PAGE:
Delta Waters Flyover with Joel Carey

The sun sets over Sacramento–San Joaquin River Delta along Steamboat Slough near Snug Harbor on November 26, 2012. (Conner Jay/Daily Republic)

Solano County

Supervisors to discuss Delta

By From page A4 | May 31, 2014

FAIRFIELD — County supervisors on Tuesday could decide what they want to tell the state about its plans to reshape the Sacramento-San Joaquin Delta.

The state proposes to build twin tunnels to take water under the Delta. It proposes to preserve 150,000 acres of habitat, much of which could be in Solano County. A major goal is to overcome problems facing rare fish, which under the Endangered Species Act has hindered pumping water to Central Valley farms and Southern California cities.

Supervisors will discuss the Delta at 1 p.m. at the county Government Center, 675 Texas St.

The county has until June 13 to submit a comment letter on the Bay Delta Conservation Plan’s 30,000-page environmental report. But county officials don’t expect the Board of Supervisors to wordsmith a letter they expect to be detailed, lengthy and technical.

Instead, the Board of Supervisors could give county staff the authority to write and submit a letter reflecting the comments by supervisors.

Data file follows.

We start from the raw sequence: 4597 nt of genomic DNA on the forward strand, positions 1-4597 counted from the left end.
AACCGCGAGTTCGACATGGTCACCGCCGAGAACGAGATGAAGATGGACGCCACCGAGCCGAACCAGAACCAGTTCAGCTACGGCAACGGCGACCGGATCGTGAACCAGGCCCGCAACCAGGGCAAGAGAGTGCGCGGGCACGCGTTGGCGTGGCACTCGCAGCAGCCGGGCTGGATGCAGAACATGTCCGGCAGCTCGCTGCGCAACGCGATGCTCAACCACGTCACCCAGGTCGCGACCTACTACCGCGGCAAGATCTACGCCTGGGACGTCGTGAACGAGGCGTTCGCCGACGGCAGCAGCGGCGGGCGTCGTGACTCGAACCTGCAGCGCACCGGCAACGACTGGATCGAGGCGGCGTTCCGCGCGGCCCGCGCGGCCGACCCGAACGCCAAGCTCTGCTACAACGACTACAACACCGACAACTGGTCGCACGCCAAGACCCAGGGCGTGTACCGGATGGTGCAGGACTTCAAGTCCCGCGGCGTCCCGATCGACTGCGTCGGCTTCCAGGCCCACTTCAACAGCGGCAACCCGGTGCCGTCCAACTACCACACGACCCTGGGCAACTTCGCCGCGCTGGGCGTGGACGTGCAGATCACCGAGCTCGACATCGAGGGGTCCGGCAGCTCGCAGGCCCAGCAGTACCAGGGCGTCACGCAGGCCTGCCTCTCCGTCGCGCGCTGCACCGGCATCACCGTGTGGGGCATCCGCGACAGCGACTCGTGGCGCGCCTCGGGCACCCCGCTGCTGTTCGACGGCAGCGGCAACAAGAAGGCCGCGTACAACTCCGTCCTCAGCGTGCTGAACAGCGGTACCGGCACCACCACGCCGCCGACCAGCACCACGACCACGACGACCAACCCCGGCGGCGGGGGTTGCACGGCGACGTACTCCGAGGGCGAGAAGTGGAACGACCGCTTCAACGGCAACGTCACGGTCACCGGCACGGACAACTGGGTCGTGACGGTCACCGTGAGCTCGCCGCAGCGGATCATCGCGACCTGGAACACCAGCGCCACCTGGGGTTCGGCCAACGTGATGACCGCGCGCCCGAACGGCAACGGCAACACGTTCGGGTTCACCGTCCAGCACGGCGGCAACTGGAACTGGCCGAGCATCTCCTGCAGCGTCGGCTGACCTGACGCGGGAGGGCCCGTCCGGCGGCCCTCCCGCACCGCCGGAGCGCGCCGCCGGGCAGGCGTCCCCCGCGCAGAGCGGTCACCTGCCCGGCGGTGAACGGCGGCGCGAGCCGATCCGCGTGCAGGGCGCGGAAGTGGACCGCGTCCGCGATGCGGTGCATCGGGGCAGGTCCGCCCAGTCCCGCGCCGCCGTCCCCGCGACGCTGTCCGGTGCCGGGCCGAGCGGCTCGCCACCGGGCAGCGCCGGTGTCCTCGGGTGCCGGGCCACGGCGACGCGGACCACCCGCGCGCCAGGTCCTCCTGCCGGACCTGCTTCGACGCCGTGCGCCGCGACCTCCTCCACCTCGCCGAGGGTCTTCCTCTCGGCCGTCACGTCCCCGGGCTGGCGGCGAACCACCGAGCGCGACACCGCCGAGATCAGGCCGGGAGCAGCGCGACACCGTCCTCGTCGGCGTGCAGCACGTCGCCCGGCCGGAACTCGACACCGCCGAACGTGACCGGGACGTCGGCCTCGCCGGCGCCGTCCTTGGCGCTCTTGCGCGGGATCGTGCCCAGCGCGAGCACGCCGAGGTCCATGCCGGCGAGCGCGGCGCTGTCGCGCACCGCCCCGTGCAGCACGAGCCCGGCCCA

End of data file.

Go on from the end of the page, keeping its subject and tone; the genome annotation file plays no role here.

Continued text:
But first, supervisors will hear more information about the Delta. Jeffrey Michael, director of the Business Forecasting Center at the University of the Pacific, and Dante John Nomellini, counsel at Central Delta Water Agency, will make presentations.

Supervisor Skip Thomson urges those with an interest in the Delta to attend.

“With the Bay Delta Conservation Plan moving full speed ahead, it’s vital that our residents gain a better understanding of the project and its potential impacts on our community,” Thomson said in a press release.

At previous meetings, county officials have expressed such concerns as having farmland on the tax rolls converted to wildlife preserves, the presence of the new preserves hindering nearby farms, the loss of duck clubs to wildlife preserves in Suisun Marsh and the possibility that Delta farm irrigation water could grow saltier.

The state says the Bay Delta Conservation Plan has the twin goals of restoring the Delta ecosystem and securing state water supplies. An estimated 25 million Californians get water from the Delta.

Reach Barry Eberling at 427-6929 or [email protected] Follow him on Twitter at www.twitter.com/beberlingdr.

Barry Eberling

Barry Eberling

Barry Eberling has been a reporter with the Daily Republic since 1987. He covers Solano County government, transportation, growth and the environment. He received his bachelors of art degree from the University of California, Santa Barbara and his masters degree in journalism from the University of California, Berkeley.

Discussion | 1 comment

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  • Rick WoodMay 31, 2014 - 10:52 pm

    The Board has wisely resisted opposing the BDCP. Our effort should be to determine what is necessary in the plan for Solano to remain "not opposed."

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